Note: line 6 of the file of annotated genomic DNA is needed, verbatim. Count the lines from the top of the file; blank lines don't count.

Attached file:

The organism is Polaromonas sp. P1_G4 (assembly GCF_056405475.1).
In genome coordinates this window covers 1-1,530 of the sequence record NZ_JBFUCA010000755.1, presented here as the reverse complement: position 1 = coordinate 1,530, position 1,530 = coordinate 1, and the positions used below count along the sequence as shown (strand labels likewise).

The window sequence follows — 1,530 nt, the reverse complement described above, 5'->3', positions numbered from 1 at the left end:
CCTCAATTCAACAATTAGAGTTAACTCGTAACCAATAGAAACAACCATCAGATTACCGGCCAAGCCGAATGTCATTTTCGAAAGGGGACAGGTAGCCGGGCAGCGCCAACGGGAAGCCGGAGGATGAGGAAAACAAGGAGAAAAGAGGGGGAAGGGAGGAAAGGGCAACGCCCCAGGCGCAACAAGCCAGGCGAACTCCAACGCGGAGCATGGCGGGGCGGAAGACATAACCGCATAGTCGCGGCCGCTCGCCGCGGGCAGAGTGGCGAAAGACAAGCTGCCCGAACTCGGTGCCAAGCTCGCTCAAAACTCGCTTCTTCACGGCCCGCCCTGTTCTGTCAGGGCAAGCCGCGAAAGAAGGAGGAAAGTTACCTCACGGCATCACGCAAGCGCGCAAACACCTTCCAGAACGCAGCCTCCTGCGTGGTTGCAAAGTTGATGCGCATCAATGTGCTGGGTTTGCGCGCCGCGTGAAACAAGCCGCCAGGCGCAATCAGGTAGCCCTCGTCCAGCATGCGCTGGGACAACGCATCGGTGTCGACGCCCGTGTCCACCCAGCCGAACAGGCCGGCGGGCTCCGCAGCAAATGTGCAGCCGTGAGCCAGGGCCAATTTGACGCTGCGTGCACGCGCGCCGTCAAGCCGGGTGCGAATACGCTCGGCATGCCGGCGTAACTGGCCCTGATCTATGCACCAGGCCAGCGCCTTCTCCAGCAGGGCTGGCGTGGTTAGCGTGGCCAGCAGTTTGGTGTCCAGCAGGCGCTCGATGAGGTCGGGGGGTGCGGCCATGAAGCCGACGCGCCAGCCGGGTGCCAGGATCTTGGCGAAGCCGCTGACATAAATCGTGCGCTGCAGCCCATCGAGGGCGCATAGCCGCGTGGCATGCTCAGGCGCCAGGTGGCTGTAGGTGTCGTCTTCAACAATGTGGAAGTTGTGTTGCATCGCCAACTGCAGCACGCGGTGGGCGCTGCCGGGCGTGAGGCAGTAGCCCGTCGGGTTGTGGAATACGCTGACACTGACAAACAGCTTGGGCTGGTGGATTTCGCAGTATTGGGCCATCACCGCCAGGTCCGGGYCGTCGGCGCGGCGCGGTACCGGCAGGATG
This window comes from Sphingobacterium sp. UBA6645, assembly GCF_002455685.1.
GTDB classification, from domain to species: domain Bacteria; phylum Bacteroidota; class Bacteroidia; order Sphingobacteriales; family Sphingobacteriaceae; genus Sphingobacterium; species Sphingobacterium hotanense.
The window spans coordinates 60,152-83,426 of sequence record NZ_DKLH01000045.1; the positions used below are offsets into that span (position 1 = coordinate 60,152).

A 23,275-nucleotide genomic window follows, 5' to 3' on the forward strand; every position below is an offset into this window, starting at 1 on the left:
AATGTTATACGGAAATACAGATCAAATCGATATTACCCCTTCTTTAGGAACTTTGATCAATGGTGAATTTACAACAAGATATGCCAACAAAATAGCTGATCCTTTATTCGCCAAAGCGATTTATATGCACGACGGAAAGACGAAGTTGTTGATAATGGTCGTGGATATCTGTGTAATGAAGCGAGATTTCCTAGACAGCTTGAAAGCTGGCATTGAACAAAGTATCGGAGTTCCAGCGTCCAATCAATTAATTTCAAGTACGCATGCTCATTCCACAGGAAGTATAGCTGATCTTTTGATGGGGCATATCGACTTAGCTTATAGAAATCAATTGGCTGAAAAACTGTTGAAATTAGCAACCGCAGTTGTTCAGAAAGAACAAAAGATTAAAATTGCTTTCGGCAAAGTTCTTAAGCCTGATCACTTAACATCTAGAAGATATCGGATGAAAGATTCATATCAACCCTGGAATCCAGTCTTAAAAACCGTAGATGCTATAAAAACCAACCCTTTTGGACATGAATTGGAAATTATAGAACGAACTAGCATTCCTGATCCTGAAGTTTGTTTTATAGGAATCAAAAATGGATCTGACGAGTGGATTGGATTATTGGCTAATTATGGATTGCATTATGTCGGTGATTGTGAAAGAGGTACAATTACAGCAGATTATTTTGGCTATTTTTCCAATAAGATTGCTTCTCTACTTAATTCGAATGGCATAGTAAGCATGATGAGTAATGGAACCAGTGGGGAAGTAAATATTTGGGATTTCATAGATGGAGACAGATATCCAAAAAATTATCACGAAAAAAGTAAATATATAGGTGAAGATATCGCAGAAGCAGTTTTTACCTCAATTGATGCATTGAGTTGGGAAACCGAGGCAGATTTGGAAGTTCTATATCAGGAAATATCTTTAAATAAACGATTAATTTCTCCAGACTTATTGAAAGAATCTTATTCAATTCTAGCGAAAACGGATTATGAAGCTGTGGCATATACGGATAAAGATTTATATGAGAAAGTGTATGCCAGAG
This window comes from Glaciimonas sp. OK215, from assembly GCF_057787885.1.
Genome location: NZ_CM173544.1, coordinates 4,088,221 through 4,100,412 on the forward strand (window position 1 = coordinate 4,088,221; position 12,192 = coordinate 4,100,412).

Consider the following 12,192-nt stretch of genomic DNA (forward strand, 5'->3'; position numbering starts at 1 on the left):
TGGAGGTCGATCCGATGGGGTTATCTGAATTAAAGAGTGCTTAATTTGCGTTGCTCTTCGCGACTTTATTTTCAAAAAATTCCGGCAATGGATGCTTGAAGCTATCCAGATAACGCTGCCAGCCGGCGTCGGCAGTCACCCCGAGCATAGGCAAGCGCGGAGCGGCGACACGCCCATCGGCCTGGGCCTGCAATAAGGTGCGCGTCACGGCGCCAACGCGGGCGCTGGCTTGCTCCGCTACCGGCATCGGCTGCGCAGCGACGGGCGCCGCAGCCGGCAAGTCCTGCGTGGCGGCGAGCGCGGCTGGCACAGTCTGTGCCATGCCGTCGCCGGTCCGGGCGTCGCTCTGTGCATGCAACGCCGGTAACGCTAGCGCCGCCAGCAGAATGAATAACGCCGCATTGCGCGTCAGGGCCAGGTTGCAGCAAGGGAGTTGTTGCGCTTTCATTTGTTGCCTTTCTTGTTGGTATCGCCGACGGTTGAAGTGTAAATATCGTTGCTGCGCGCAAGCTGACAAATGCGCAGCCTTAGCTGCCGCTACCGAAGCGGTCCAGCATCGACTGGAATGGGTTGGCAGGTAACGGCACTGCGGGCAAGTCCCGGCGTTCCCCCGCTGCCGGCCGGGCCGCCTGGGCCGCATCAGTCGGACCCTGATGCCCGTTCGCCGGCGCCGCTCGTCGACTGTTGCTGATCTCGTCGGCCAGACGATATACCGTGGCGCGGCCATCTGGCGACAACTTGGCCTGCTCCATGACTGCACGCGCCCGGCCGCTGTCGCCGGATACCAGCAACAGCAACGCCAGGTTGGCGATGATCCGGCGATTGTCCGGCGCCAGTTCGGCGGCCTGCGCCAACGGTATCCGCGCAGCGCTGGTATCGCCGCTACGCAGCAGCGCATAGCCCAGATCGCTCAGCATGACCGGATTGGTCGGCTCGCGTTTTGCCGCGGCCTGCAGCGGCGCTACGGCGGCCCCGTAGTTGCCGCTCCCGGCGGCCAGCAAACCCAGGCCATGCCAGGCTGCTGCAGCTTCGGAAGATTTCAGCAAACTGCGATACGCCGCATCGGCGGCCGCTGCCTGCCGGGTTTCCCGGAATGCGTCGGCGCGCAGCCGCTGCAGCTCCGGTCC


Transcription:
GTDB classification, from domain to species: domain Bacteria; phylum Bacteroidota; class Bacteroidia; order Sphingobacteriales; family Sphingobacteriaceae; genus Sphingobacterium; species Sphingobacterium hotanense.